Monday, January 02, 2006

Britannia badalgaya?

Gordon Brown is contemplating a written constitution for Britain, believing that people's lack of trust in politics has been caused partly by the ability of any government to ignore the many elements of Britain's unwritten constitution. Hear, hear. Unwritten constitutions work only if you have people of...erm...integrity? implementing them.

Madeleine Bunting is cautiously optimistic that 2005 was the year global poverty registered on the British public consciousness (no she's not singing Geldof's praises, so this is worth reading).

...the politics of global inequality has come of age. It has become part of the mainstream in this country, in a way that was unthinkable a decade ago. In the past, third-world poverty did occasionally grab attention, but only when framed as an appeal to respond to a humanitarian crisis. This year marked a step change in the popular understanding that global poverty is about more than dipping your hand in your pocket for the odd pound coin. The involvement of celebrities ensured slots on primetime TV and the attention of newspapers like the Sun, and reached an entirely new constituency. Issues such as trade justice, once regarded as the obscure obsessions of the hairy, the sandalled and the tattooed, are percolating through to your average supermarket shopper.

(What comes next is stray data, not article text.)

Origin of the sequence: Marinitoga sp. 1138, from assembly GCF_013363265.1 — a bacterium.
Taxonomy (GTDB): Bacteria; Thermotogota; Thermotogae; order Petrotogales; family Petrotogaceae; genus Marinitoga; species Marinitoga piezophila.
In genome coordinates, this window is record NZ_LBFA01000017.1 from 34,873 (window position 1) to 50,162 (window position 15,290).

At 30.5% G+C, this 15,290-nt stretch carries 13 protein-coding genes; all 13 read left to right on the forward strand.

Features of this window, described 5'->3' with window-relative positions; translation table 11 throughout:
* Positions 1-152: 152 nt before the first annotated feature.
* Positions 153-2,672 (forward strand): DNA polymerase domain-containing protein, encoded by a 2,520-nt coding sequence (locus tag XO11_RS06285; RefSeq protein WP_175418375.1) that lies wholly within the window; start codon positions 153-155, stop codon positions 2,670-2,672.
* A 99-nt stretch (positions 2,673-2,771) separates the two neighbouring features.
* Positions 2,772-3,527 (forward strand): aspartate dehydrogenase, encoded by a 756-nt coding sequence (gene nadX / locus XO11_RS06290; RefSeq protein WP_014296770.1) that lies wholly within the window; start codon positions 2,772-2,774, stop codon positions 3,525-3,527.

Churchill would have let him starve to death, but Cameron invokes him in his speeches. What on earth are the Tories up to?

Meanwhile, ominous news from Der Spiegel via The Hindu: the US is contemplating a strike on Iran's nuclear facilities. [Remember, you read this first on here]

And where there is satire, there is freedom...and therefore, always, hope for change!

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